If you have been following me for a while you would know that I am more of a splitty girl and not a backbender. I decided to find an expert that can tell us about their contortion backbends and how to approach progressions to advanced poses. Jamie Langridge pictured above is a mind blowing expert on backbends. Fortunately, I was lucky enough to interview him.
“I was 15 years old when I started contorting however I always been bendy especially in my back and legs. Friends and family always noticed not only could my body bend in different but my skin also stretches. When I was older diagnosed with the hEDS. This means that my skin stretches.”
“My journey into back bending started by copying a yoga and stretching book. I continually did these movements until I could do the poses.
Wanting to take my flexibility to another level I looked up “contortionist” on the internet and began copying the contortion poses. “
“I think it’s important to seek a trainer on depending what your goals are but they are helpful regardless as they can point out what you need to improve on. “
“I like assisted stretching at times however I personally feel it should be your accomplishment and it should be you doing as much of the work as possible.
Assisted stretching can often go wrong. This is because they don’t know your body well enough to be putting you into these extreme poses.
I have seen this happen a lot of times and unfortunately and the contortion careers of the artist come to an end. “
“As long as you train safely, warm up correctly you should be able to have a long career in the art of contortion. Warming up is always as important as your body changes as you get older.
Just remember that its easier to prevent an injury than recover from one.
Like any career I have had some fantastic times but not so great times but I kept pursuing it as I love it so much and I wanna keep at it for as long as possible. I always advise anyone if they get contacted or meet a trainer who wants to train them I would do your research on them:
At the end of the day I always say it’s your body and you only get one back so you need to look after it!”
“I love my back fold, and triple fold.”
“Contortion is about control when doing a pose or a training exercise such as a waterfall. Strength and control are just as important as flexibility.”
A few of my exercises include:
I just wanted to say a big thank you to you Jamie from myself and my readers your insight was very helpful.
With Jamies insight into back bending lets begin to look at yoga progressions in order to start moving into beginner and intermediate contortion poses.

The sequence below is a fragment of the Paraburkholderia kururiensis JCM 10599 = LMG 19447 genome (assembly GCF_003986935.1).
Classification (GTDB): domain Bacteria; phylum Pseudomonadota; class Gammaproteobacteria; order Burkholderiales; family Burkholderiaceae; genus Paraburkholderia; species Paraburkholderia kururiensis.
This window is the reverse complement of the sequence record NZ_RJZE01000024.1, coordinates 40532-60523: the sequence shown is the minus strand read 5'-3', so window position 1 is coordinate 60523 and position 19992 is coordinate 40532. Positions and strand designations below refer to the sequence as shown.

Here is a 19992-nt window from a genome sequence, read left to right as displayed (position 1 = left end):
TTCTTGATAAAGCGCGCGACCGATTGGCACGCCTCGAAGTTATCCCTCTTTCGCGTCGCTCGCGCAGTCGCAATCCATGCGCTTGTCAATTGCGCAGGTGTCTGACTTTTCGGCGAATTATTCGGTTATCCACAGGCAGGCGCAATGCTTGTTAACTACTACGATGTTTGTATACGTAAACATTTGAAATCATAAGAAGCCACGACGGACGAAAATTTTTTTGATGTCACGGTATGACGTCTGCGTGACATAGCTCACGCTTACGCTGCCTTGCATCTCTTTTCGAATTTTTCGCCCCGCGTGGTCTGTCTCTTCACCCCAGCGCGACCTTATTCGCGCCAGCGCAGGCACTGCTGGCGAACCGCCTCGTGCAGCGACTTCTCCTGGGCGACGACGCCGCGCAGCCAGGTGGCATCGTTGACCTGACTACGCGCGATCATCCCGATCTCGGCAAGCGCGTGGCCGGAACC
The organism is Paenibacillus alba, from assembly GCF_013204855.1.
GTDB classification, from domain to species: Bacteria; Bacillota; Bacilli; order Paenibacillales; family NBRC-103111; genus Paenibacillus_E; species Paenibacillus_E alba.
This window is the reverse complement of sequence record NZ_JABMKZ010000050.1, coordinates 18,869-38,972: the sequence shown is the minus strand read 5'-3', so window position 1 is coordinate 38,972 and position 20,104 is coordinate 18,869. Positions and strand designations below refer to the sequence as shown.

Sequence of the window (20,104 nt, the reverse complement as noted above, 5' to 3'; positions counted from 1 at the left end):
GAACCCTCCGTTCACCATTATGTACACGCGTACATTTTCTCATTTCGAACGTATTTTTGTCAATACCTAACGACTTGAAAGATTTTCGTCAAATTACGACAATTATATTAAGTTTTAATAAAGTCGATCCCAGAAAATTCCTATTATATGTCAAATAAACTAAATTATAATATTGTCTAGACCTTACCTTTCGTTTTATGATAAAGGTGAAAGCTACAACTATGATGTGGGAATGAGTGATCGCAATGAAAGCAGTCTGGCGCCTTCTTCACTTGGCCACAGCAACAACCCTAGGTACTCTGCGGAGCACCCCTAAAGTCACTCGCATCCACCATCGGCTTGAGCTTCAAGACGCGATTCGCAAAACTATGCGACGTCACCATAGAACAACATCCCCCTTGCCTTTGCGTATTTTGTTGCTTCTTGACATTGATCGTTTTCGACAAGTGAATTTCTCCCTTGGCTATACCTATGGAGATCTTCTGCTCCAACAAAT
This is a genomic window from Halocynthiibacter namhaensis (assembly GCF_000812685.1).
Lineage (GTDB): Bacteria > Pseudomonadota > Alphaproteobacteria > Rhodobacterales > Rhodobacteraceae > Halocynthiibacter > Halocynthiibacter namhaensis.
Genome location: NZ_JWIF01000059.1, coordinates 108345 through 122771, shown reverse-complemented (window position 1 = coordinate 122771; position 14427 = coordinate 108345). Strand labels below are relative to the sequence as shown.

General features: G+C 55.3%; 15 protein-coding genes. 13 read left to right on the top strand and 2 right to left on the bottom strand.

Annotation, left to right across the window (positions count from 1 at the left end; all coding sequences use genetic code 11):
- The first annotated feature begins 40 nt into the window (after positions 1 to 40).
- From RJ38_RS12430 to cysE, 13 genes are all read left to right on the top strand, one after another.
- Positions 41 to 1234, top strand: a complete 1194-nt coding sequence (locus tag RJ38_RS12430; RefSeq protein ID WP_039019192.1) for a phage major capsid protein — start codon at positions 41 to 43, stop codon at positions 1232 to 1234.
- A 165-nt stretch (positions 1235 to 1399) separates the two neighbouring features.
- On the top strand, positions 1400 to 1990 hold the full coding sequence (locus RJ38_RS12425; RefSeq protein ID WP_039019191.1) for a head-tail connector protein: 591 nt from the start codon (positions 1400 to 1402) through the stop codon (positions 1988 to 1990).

There are a few considerations that need to be addressed before you start a back bending practice.
A swayed back is a sign of weak abdominals and performing backbends can make the swayed back worse. Before working on your back bending program ensure that you strengthen the core and hamstrings. You will need to stretch out the glutes and quadriceps. I have wrote a whole program on how to fix anterior pelvic tilt. Try this program for at least six weeks three times a day before starting on a backbend program.
Caillet and Gross believe that some arching is ok, although they claim hyperextension can cause injury to lower lumbar discs and spinal joints. How ever if you train correctly this can be avoided.
From my yoga instruction background I know that you should never have any compression in the spine or joints when performing backbends. It is the training of lengthening and extending. Not crunching.
A study of gymnasts and an age matched control group showed that the gymnasts did not have any more back problems than the controlled age matched group.
Starting with beginner poses and working your way up will dramatically decrease the risk. Start with poses such as cobra, upward dog and chest lifts in order to build strength and flexibility.
The back bending sequencing for each level are:
Camel and Pigeon are two of the main core poses to start with when working towards king pigeon. Camel increases your back flexibility, opens the chest, hip flexors and shoulders. It strengthens the core in order to support the bend.
Pigeon opens the glutes, hamstrings and relieves tension in the lower back. We need to have flexible and strong quads in order to balance and support your body when you are working towards King Pigeon pose.
King pigeon is not a beginner pose, although it is a good one to work towards when you are just starting out. This pose requires that you have good strength and flexibility in the quads, glutes, abdominals, as well as open shoulders.
This training regime for Kapotasana is stellar! I couldn’t have written it better myself. To work on getting this deep backbend make sure that you practice three times per week every week.
If you are training for the triple fold then you are way more advanced than me! The ‘warm up’ poses in this training video is life goals for me. If this is something you can do shoot me an email I would love to interview you.
To start training for bridge pose also known as wheel there are a few poses you will want to master before hand.
In contortion you generally have back benders and front benders. Many contortionists generally just train back bends and not front bends in the same session.
Coming from a Hatha yoga background we were trained to always train the opposing line in the body in order to keep balance and harmony in the body. Meaning if you train backward folds you need to train forward folds too.
I personally see no harm in throwing in a few cats and cows as well as child poses to help neutralize the spine.
Did you know that training backbends can increase your energy levels? This is because the backbends excite the nervous system and produce more oxygen and increasing the blood flow.
I hope you enjoyed my post on contortion backbends. Would you like me to interview more contortionists?
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